# Circle

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## Definition

A circle is usually defined by [ilmath]\mathcal{S}^1=\Big\{(x,y)\in\mathbb{R}^2|d\Big((0,0),(x,y)\Big)=1 \Big\}[/ilmath]

## Topological perspective

The map [ilmath]f:\mathbb{R}\rightarrow\mathbb{S}^1[/ilmath] given by [ilmath]f:t\mapsto e^{2\pi jt} [/ilmath] is significant. As it makes [ilmath]\mathbb{R} [/ilmath] a covering space of [ilmath]\mathbb{S}^1[/ilmath]

### The circle as a quotient space

Theorem: The circle [ilmath]\mathbb{S}^1[/ilmath] is homeomorphic to [ilmath]\frac{\mathbb{R} }{\mathbb{Z} } [/ilmath]

Using the map above, we see that this just wraps the real line around the circle over and over again, specifically [ilmath]f(t_1)=f(t_2)\iff t_1-t_2\in\mathbb{S}[/ilmath], this suggests an Equivalence relation.

Using a bit of abstract algebra it is not hard to see that the equivalence classes are exactly the cosets of [ilmath]\mathbb{Z} [/ilmath] in [ilmath]\mathbb{R} [/ilmath]. So it is no problem to write [ilmath]\tfrac{\mathbb{R} }{\sim}=\tfrac{\mathbb{R} }{\mathbb{Z} }[/ilmath]

Using Passing to the quotient we see that [ilmath]\exists\bar{f} [/ilmath] that makes the diagram below commute if and only if [ilmath]t_1\sim t_2\implies f(t_1)=f(t_2)[/ilmath]

$\begin{xy} \xymatrix{ {\mathbb{R}} \ar[d] \ar[dr] &\\ {\frac{\mathbb{R}}{\mathbb{Z}}} \ar[r]_{\bar{f}} & {\mathbb{S}^1} } \end{xy}$

$\begin{CD} R @= R \\ @V q V V @V Vf V \\ \frac{\mathbb{R}}{\mathbb{Z}} @> >\bar{f} > \mathbb{S}^1 \end{CD}$ (Triangle diagram wanted)

(Where [ilmath]\bar{f}:\frac{\mathbb{R} }{\mathbb{Z} }\rightarrow{\mathbb{S}^1} [/ilmath] is given by [ilmath]\bar{f}:[t]\rightarrow f(t)[/ilmath])

If [ilmath]\bar{f} [/ilmath] is a homeomorphism the result is shown.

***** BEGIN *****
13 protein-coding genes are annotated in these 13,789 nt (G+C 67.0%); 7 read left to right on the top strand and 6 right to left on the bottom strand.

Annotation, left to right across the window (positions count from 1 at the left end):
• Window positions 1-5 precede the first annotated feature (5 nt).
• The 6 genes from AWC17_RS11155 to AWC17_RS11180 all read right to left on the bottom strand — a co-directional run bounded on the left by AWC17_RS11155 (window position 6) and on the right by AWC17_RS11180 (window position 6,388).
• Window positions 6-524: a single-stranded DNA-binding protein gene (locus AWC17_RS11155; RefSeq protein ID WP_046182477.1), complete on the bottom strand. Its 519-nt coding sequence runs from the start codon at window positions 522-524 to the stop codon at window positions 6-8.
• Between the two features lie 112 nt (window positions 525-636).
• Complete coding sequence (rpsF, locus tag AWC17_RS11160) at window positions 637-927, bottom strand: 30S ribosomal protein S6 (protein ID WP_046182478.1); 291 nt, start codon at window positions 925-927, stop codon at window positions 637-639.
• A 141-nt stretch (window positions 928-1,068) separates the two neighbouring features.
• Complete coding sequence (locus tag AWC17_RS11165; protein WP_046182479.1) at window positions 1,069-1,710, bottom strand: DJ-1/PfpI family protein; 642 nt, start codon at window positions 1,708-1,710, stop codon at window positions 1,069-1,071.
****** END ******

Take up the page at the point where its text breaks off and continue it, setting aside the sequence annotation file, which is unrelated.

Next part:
• [ilmath]\frac{\mathbb{R} }{\mathbb{Z} } [/ilmath] is compact as it is the image of a compact set, namely [ilmath][0,1][/ilmath] under [ilmath]q[/ilmath]
• [ilmath]\mathbb{S}^1[/ilmath] is Hausdorff since it is a metric space and every metric space is Hausdorff.
• [ilmath]f[/ilmath] is surjective, so as [ilmath]f=\bar{f}\circ q[/ilmath] and [ilmath]q[/ilmath] is surjective, [ilmath]\bar{f} [/ilmath] must be too.
• Otherwise there'd be things [ilmath]f[/ilmath] maps to that [ilmath]\bar{f}\circ q[/ilmath] may not - contradicting the diagrams commute
• [ilmath]\bar{f} [/ilmath] is injective
• To be injective [ilmath]\bar{f}([t_1])=\bar{f}([t_2])\implies[t_1]=[t_2][/ilmath]
• Showing that [ilmath]\bar{f} [/ilmath] is well defined
Given [ilmath]a,b\in [t][/ilmath] we know [ilmath]a\sim b[/ilmath] as [ilmath][t][/ilmath] is an Equivalence class
So this means [ilmath]f(a)=f(b)[/ilmath] because that's how we defined 'equivalent'
Thus [ilmath]\forall a\in [t][\bar{f}([t])=f(a)][/ilmath] - so we can defined [ilmath]\bar{f} [/ilmath] unambiguously!
• Using this we see [ilmath]\bar{f}([t_1])=f(t_1)[/ilmath] (choosing [ilmath]t_1[/ilmath] as the representative of [ilmath][t_1][/ilmath]) and
[ilmath]\bar{f}([t_2])=f(t_2)[/ilmath], so we have [ilmath]f(t_1)=f(t_2)[/ilmath] so [ilmath]t_1\sim t_2[/ilmath]
• Now we know [ilmath]t_1\in[t_1]\cap[t_2] [/ilmath] and [ilmath]t_2\in[t_1]cap[t_2] [/ilmath]
As cosets are either disjoint or equal, and they're not disjoint! (we know [ilmath]t_1[/ilmath] is in the intersection even if [ilmath]t_1=t_2[/ilmath])
so are equal - thus [ilmath]\bar{f} [/ilmath] is injective.
• Thus [ilmath]\bar{f} [/ilmath] is a bijection

Using the Compact-to-Hausdorff theorem we conclude [ilmath]\bar{f} [/ilmath] is a homeomorphism